Candidates Kick-Off Election Season!

Candidates Julian Gold, Lili Bosse and Lori Greene Gordon kicked-off their campaigns at 11 a.m., noon and 12:30 p.m respectively. (The other two candidates on the ballot did not hold a kick-off event.) Tightly-scheduled and even overlapping campaign events are the rule for these kick-offs and thankfully they are often in the flats so the only challenge is to time one’s arrival with time to graze, catch the speech and then move on.

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Who to Watch in the Beverly Hills City Council Election

Beverly Hills voters will elect two councilmembers at our upcoming municipal election scheduled for Tuesday, March 3, 2020. For residents who rent this is an important election. Because the rent stabilization ordinance has yet to be finalized, the incoming councilmembers will have real influence over key aspects like the allowed annual rent increase and relocation fees and more. But many other aspects of rental housing regulation are affected too. It is crucial we have a city council that is supportive of tenants’ interests. After all we are more than half of all city households! Here is a look at the announced candidates.

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Double Funding for Bet Tzedek Legal Services for Tenants!

Housing rights legal services provider Bet Tzedek starts the new fiscal year with a 100% bump-up in funding to provide more extensive tenant and senior housing legal services to Beverly Hills residents. Great news because eviction actions are on the rise. But the funding almost didn’t happen when City Council balked at spending $220,000. Cedars Sinai stepped in to save the day with a one-time matching grant.

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RSO Study Session #1: Council Gets to Work!

City Council held its first rent stabilization ‘study session’ last Thursday. This is the latest step in a 18-month policy process to amend the rent stabilization ordinance. The session suggested what a final rent stabilization ordinance might look like: relocation fee schedule, exempted properties and more. However key issues — and the process itself — is still up for negotiation!

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City Council: Let’s Get on With the Program

Mayor Bosse tonight focused councilmembers on several key issues that are necessary to move the rent stabilization program forward: proceeding with a rental registry, funding the program, and hiring a deputy director. Other areas of council agreement included forming a tenant-landlord board and a new habitability standard. While the RSO program moves forward the next steps are yet unclear.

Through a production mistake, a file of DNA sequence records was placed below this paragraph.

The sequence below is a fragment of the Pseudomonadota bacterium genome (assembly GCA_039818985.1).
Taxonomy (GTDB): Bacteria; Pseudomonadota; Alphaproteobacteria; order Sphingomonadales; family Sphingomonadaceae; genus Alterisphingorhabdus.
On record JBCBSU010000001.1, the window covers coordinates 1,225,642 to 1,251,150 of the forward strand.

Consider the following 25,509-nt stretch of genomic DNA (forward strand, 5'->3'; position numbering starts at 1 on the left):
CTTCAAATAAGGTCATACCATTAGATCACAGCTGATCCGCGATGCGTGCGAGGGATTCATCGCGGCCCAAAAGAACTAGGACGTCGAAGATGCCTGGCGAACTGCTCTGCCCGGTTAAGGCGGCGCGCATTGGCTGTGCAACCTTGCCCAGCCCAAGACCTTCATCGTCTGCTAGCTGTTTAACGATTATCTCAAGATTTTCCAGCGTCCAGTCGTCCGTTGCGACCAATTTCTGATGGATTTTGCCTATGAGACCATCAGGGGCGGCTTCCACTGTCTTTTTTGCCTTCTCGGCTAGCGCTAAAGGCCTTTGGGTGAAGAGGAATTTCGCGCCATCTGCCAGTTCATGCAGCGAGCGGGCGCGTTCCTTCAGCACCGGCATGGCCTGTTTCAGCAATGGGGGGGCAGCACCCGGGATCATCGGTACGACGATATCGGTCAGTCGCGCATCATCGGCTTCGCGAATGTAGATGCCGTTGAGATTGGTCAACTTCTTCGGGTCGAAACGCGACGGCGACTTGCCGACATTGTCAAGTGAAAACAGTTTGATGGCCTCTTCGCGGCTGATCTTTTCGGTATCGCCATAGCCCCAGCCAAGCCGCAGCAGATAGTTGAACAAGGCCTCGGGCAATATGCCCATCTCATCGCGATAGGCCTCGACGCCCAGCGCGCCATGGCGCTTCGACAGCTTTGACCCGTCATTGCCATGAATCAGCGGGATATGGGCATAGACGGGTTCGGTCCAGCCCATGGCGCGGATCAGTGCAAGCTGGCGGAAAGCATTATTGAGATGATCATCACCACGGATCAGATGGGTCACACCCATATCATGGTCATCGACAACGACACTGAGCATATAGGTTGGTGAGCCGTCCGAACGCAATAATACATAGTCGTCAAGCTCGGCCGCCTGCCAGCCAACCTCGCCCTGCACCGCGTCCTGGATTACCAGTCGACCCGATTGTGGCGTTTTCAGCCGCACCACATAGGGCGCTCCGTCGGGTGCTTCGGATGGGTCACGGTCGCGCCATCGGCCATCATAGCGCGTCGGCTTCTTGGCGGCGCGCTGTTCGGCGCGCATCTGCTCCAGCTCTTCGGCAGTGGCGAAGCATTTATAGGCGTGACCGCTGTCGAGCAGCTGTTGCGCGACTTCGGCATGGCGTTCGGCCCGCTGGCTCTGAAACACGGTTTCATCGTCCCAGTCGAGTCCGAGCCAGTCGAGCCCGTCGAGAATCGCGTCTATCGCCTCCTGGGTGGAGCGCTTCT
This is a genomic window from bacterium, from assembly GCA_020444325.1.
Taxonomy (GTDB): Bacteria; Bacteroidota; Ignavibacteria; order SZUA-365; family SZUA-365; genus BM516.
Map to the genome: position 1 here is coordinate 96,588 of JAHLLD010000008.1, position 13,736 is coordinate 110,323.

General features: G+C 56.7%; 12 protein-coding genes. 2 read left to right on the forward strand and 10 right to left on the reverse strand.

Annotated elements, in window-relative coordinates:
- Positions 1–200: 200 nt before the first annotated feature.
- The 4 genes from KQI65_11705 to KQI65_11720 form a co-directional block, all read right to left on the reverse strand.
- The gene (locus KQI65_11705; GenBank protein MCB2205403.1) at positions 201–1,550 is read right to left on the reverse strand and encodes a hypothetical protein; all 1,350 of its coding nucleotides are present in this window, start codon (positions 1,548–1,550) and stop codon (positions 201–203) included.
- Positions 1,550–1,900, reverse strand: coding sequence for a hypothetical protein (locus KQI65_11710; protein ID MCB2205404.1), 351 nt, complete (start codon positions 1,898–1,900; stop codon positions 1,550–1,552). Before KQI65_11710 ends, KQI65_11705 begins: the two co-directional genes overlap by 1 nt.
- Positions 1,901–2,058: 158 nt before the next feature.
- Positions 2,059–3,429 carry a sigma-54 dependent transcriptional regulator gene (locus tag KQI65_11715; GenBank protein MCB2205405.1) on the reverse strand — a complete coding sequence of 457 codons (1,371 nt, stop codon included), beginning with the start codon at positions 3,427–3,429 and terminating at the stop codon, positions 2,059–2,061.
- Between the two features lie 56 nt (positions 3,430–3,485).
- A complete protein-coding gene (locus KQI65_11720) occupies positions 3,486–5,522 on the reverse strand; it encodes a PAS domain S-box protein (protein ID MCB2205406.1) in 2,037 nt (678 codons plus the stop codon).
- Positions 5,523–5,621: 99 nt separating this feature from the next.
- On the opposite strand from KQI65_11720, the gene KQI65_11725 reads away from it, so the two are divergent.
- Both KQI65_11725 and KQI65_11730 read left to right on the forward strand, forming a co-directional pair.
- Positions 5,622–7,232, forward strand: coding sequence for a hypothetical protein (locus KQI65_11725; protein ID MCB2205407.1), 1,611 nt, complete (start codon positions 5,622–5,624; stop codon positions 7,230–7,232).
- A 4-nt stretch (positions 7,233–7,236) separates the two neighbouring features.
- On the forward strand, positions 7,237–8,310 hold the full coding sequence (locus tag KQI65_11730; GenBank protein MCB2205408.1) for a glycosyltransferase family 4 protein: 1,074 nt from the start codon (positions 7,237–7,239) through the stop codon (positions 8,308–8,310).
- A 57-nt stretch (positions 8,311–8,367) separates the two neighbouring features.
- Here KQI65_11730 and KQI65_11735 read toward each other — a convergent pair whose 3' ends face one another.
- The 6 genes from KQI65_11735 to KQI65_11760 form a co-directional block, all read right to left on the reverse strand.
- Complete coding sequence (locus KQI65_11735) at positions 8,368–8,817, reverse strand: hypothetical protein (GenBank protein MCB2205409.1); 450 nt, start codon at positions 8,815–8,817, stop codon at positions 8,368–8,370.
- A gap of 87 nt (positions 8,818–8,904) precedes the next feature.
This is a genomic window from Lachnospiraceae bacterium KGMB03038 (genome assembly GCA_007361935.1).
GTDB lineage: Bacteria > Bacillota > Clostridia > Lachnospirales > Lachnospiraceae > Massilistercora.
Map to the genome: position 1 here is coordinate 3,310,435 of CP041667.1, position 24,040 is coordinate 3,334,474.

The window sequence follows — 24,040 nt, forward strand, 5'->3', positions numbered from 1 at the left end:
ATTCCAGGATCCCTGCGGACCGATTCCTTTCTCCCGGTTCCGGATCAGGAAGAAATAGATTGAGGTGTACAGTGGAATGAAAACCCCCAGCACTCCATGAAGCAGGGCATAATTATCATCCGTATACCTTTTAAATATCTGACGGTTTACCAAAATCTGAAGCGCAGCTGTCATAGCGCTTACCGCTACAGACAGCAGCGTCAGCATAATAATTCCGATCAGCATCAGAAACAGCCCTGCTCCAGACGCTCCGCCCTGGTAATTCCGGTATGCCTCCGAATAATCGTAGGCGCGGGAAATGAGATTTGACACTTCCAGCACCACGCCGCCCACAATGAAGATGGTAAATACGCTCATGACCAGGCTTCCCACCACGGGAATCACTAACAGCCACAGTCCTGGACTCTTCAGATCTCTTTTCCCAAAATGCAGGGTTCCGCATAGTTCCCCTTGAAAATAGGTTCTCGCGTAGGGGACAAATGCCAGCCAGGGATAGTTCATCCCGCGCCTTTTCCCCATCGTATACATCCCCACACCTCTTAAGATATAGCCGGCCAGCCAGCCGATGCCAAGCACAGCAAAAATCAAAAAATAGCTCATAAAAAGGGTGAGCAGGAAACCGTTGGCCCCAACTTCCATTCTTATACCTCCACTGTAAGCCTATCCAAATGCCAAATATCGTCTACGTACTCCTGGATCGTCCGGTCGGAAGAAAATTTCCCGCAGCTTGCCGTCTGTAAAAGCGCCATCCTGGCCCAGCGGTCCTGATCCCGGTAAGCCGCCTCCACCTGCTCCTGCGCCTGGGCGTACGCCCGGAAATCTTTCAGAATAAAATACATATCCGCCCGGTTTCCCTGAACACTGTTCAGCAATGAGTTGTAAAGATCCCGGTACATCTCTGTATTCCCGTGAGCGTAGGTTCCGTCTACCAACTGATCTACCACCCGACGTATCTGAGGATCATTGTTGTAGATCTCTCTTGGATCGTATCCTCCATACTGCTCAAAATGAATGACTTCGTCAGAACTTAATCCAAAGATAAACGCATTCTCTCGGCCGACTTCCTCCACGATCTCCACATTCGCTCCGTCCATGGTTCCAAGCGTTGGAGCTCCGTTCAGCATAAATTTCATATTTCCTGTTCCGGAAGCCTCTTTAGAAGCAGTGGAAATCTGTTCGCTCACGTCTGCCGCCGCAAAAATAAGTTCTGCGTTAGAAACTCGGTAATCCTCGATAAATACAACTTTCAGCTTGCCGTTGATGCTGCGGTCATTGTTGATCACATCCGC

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Dialogue #7: My Takeaway

Facilitator Sukhsimranjit Singh wrapped up dialogue #7 like a man with a mission: “Let’s close the gap – I give the power to you but we need to move forward.” Moving forward is a challenge when tenants and landlords cannot to come to agreement, even conceptually, on something like the maximum allowed annual rent increase. But it helps when Mayor Lili Bosse is in the room. Here’s my takeaway from the final facilitated dialogue that hinged on that critical policy issue.

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2017 Dialogue #6: Rental Unit Registration and More

This past Sunday, City of Beverly Hills convened the second roundtable dialogue involving committees of tenants and landlords. “We will try to conclude these issues today without war stories,” Facilitator Sukhsimranjit Singh said. “We are moving towards a middle ground.”

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City Council Hands Tenant-Protections a Major Setback

City Council handed residents who rent a major setback tonight when the Council majority appeared to second-guess its earlier commitment to create a rental unit registry. In semi-retreat our councilmembers signaled that Beverly Hills may not yet be ready, and that has significant implications for both tenants and landlords.

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You Turned Out on Tuesday. What Did Council Do?

I want to thank everyone who responded to my Renters Alliance invitation and attended the City Council meeting this past Tuesday. Some were reluctant to speak up, but many of you offered heartfelt comments and observations. But our recommendations on the proposed ordinance — released Friday night on a holiday weekend — were lost in our allotted one-and-a-half minutes at the microphone. So much for democracy!

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